They're still kids, and although there's a lot thatthe experts don't yet know about them, one thingthey do agree on is that what kids use and expectfrom their world has changed rapidly. And it's allbecause of technology.
To the psychologists, sociologists, and generational and media experts who study them,their digital gear sets this new group apart, even from their tech-savvy (懂技术的) Millennialelders. They want to be constantly connected and available in a way even their older siblingsdon't quite get. These differences may appear slight, but they signal an all-encompassingsensibility that some say marks the dawning of a new generation.
The contrast between Millennials and this younger group was so evident to psychologistLarry Rosen of California State University that he has declared the birth of a new generation in anew book, Rewired: Understanding the ingeneration and the Way They Learn, out next month.Rosen says the tech-dominated life experience of those born since the early 1990s is sodifferent from the Millennials he wrote about in his 2007 book, Me, MySpace and I: Parenting theNet Generation, that they warrant the distinction of a new generation, which he has dubbedthe "ingeneration".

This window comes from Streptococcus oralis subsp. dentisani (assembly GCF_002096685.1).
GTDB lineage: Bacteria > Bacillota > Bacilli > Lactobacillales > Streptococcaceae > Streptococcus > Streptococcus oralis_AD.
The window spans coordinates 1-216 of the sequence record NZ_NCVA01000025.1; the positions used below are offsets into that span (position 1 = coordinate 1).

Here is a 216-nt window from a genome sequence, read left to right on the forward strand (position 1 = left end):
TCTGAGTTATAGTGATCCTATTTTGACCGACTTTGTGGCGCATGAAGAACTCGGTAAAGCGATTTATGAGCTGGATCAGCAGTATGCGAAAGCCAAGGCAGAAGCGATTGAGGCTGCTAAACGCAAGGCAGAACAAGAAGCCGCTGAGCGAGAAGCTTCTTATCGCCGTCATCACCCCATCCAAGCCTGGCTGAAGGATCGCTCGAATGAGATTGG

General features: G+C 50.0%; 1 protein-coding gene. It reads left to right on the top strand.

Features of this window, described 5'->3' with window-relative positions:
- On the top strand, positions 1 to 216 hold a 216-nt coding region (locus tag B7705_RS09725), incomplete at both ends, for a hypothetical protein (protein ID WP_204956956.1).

"The technology is the easiest way to see it, but it's also a mind-set, and the mind-set goeswith the little ‘i', which I'm talking to stand for 'individualized'," Rosen says. "Everything isdefined and individualized to ‘me'. My music choices are defined to ' me'. What I watch onTV any instant is defined to ‘me'. " He says the iGeneration includes today's teens and middle-school ers, but it's too soon to tell about elementary-school ages and younger.
Rosen says the iGeneration believes anything is possible. "If they can think of it, somebodyprobably has or will invent it," he says. "They expect innovation."
They have high expectations that whatever they want or can use